Unfortunately,we often presume class where none exists, and we also fail to realize that purchasing discreet china is not a class marker.

Class is not about acquistion. It's a demeanor.

atelier said...

People don't have any class lately. Most of them are just a pain in the ass (as you said)

Secretista said...

Classicaly delicious.

Lara said...

Amo tu Blog; siempre que entro en desesperación porque no tengo que usar... paso un rato y leo y tomo algunas frases y las utilizo como consejo. Este fin de semana necesito Ropa si o si y,creo que ya te conte, el lugar donde vivo no me permite vestirme como quiero... a pesar de las buenas marcas, no siempre está lo que yo quiero y me muero de bronca. Asique nada, estaré visitando tu Blog para tomar alguna frase o alguna idea y saber que ponerme!

Vos estudias (estudiabas) algo relacionado con la moda, no? Hasta creo que es tonto preguntarlo; me encanta tu gusto para la ropa!

Imelda Matt said...

"It is terribly important to do certain things, such as wear overembroidered dresses. After all, the mass follows class. Class never follows mass." The Real Deal Imelda, cited in Ang Katipunan, October 1980

a. said...

speaking of books like brideshead revisited being turned into brilliant BBC series(es) -

i've been watching the forsyte saga. it is FABULOUS.

re: class: what suzanna says.

Blue Floppy Hat said...

I'm with Suzanna on class. But re: the upcoming movie, I'm horrified that they're leaving Aloysius out- I can't imagine Sebastian without him..

iñaki said...

Dear everyone,

I agree with our dear genious Suzanna too. I never said class had anything to do with money, I simply tried to bring together class and my much adores series.

Thanx for all the comments!

Iñaki xx

Mer said...

those pictures look pretty promising about the movie...

Los hippies se llevaron parte de la idea, los 70´s y el pensamiento que tener clase, o lucir elegante, era bourgeois.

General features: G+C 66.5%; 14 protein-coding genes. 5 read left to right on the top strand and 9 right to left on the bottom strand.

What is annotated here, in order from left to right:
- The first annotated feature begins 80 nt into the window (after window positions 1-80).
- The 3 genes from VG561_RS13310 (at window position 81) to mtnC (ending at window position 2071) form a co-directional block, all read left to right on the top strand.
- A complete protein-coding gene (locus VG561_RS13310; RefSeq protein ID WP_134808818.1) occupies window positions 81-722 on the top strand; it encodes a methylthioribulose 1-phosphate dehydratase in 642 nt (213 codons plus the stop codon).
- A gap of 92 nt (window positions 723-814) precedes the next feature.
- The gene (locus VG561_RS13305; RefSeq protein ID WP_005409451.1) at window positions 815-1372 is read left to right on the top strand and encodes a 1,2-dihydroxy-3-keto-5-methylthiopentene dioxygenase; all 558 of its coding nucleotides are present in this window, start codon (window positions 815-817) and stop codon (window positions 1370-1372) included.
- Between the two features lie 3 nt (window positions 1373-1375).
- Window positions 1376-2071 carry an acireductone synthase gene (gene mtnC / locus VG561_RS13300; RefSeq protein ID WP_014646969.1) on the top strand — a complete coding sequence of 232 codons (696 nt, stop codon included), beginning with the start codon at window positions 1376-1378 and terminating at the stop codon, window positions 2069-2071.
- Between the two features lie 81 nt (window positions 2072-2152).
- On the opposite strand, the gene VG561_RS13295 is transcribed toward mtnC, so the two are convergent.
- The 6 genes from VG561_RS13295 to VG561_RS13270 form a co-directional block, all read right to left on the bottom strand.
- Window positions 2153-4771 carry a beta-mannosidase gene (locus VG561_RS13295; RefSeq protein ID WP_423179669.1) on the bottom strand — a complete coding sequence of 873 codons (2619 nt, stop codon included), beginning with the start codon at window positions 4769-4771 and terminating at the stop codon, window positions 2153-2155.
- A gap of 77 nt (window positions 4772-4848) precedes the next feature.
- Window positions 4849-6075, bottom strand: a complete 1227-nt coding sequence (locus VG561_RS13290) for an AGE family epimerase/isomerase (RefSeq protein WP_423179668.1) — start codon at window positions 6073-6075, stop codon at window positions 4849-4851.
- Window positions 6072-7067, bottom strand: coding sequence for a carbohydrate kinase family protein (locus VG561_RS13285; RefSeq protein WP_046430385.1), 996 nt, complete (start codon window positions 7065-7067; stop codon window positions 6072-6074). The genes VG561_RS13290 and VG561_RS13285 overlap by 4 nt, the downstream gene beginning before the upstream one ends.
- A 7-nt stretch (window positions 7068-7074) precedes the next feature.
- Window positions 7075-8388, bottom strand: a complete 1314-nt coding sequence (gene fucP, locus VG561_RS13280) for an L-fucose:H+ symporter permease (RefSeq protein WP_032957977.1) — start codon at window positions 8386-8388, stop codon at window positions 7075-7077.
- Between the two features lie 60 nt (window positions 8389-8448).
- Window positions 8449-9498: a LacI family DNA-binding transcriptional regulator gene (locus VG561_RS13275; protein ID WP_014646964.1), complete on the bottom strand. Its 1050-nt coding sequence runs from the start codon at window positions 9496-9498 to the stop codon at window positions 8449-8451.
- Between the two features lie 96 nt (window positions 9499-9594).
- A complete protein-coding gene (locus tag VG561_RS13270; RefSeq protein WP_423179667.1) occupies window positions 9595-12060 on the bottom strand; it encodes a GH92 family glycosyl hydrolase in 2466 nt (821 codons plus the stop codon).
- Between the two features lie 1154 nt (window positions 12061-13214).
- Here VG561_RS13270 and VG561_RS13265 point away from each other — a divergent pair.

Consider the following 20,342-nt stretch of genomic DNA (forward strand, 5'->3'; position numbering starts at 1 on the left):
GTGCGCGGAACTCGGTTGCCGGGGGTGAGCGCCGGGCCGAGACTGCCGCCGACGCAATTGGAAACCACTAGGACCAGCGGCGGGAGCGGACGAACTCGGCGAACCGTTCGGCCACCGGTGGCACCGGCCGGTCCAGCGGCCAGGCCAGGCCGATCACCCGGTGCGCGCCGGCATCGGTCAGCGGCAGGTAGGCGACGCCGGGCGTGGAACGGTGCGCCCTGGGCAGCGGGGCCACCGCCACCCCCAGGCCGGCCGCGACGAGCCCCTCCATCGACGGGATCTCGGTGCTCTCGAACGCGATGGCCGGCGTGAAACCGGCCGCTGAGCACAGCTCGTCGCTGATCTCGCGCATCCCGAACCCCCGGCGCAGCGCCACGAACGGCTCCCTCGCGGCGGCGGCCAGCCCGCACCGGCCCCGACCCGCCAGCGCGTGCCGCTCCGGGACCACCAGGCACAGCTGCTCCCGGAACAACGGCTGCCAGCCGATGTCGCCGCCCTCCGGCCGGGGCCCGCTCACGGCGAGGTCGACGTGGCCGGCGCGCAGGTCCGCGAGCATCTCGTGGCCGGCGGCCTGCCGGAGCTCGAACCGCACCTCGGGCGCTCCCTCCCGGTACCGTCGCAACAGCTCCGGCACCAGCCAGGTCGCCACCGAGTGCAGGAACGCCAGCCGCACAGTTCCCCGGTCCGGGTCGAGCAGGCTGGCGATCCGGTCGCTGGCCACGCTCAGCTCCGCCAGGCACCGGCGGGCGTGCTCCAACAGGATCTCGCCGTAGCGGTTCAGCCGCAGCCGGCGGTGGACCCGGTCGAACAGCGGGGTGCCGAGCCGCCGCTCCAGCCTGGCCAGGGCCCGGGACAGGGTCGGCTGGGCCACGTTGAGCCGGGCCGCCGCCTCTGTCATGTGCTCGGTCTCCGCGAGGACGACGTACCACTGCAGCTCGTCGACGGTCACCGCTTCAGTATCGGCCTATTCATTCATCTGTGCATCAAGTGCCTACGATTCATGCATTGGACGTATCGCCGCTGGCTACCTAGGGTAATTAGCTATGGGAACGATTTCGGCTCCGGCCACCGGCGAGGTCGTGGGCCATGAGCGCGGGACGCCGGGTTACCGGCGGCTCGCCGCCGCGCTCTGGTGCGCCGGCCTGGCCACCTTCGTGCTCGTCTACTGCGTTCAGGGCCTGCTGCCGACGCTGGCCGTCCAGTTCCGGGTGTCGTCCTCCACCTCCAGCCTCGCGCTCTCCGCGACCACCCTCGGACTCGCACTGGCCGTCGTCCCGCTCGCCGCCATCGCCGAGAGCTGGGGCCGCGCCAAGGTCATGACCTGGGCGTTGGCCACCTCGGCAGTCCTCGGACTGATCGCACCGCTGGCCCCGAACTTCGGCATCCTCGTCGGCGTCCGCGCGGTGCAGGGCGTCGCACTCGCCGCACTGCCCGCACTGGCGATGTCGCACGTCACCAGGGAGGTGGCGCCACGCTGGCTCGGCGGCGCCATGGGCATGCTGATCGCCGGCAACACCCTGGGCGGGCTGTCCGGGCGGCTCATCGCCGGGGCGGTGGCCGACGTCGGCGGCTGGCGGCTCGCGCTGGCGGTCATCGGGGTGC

La necesidad que tenemos de la idea de tener clase y compostura, viene de un conservadurismo que va a mas.
Espero no sonar totalmente snob, pero creo que hay una tendencia allí muy fuerte, ni mejor, ni peor, pero que es palpable, basta ver la colección de missoni, y hasta la de prada (por nombrar algunas de estas fashion weeks...) Puro conservadurismo y vuelta a las buenas épocas...

Me enrollé, besos

Coco's Tea Party said...

Class and Classy to me are too different things
but I cannot define how I chose between them
and neither of them is the same as Chic

NonchalantMod said...

great post..

if only class did exist.

Iheartfashion said...

Great post! Agreed, real class is highly underrated these days. I think of class as a refinement and sense of discretion, and one has only to look at Paris, Britney et al to see it has nothing to do with money!

Jen (MahaloFashion) said...

I loved the great gatsby it was one of my favorite books in high school!
Such an elegant time...

hannah said...

i love the great gatsby, it is wierd that i came across this post at this moment because i am watching it as we speak! spooky.

i wish we could go back to those days. so much.

riz said...

Oh and pop celebrities = the death of class

riz said...

This is a very interesting topic. I agree with SM that class is such a diffuse term.

Jeremy Irons - bestill my heart (swoon)